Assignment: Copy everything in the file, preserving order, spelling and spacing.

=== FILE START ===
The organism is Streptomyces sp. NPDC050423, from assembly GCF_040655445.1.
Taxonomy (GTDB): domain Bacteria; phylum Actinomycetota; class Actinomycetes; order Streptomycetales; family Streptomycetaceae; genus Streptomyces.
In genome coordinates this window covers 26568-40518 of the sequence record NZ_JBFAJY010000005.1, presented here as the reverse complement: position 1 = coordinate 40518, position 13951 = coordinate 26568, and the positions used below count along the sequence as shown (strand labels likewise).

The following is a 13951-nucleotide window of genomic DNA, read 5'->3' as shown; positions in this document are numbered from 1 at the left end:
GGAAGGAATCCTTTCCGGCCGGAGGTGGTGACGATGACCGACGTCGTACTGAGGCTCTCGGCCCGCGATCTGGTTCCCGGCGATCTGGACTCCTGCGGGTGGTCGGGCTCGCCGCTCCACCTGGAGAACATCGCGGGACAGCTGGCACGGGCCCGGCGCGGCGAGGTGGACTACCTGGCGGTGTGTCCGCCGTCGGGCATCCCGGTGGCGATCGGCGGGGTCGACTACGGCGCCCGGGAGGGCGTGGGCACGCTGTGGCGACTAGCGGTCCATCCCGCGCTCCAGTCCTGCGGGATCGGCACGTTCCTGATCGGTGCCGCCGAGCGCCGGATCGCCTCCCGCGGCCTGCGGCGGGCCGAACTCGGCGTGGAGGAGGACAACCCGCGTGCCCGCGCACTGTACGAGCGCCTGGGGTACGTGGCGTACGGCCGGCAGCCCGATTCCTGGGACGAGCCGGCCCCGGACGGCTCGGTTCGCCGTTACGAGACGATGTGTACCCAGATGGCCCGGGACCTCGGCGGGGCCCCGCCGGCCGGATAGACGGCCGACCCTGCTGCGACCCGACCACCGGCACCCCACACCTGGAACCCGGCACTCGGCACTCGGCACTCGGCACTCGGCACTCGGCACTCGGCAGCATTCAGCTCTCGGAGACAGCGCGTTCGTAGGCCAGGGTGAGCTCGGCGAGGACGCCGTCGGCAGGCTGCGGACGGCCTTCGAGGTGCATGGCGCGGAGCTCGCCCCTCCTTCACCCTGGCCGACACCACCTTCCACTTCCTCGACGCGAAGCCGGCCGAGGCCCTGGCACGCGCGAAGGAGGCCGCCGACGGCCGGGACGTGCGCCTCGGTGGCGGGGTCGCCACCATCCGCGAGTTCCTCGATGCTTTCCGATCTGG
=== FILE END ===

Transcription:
The organism is Streptomyces sp. NPDC050423, from assembly GCF_040655445.1.
Taxonomy (GTDB): domain Bacteria; phylum Actinomycetota; class Actinomycetes; order Streptomycetales; family Streptomycetaceae; genus Streptomyces.
In genome coordinates this window covers 26568-40518 of the sequence record NZ_JBFAJY010000005.1, presented here as the reverse complement: position 1 = coordinate 40518, position 13951 = coordinate 26568, and the positions used below count along the sequence as shown (strand labels likewise).

The following is a 13951-nucleotide window of genomic DNA, read 5'->3' as shown; positions in this document are numbered from 1 at the left end:
GGAAGGAATCCTTTCCGGCCGGAGGTGGTGACGATGACCGACGTCGTACTGAGGCTCTCGGCCCGCGATCTGGTTCCCGGCGATCTGGACTCCTGCGGGTGGTCGGGCTCGCCGCTCCACCTGGAGAACATCGCGGGACAGCTGGCACGGGCCCGGCGCGGCGAGGTGGACTACCTGGCGGTGTGTCCGCCGTCGGGCATCCCGGTGGCGATCGGCGGGGTCGACTACGGCGCCCGGGAGGGCGTGGGCACGCTGTGGCGACTAGCGGTCCATCCCGCGCTCCAGTCCTGCGGGATCGGCACGTTCCTGATCGGTGCCGCCGAGCGCCGGATCGCCTCCCGCGGCCTGCGGCGGGCCGAACTCGGCGTGGAGGAGGACAACCCGCGTGCCCGCGCACTGTACGAGCGCCTGGGGTACGTGGCGTACGGCCGGCAGCCCGATTCCTGGGACGAGCCGGCCCCGGACGGCTCGGTTCGCCGTTACGAGACGATGTGTACCCAGATGGCCCGGGACCTCGGCGGGGCCCCGCCGGCCGGATAGACGGCCGACCCTGCTGCGACCCGACCACCGGCACCCCACACCTGGAACCCGGCACTCGGCACTCGGCACTCGGCACTCGGCACTCGGCACTCGGCAGCATTCAGCTCTCGGAGACAGCGCGTTCGTAGGCCAGGGTGAGCTCGGCGAGGACGCCGTCGGCAGGCTGCGGACGGCCTTCGAGGTGCATGGCGCGGAGCTCGCCCCTCCTTCACCCTGGCCGACACCACCTTCCACTTCCTCGACGCGAAGCCGGCCGAGGCCCTGGCACGCGCGAAGGAGGCCGCCGACGGCCGGGACGTGCGCCTCGGTGGCGGGGTCGCCACCATCCGCGAGTTCCTCGATGCTTTCCGATCTGG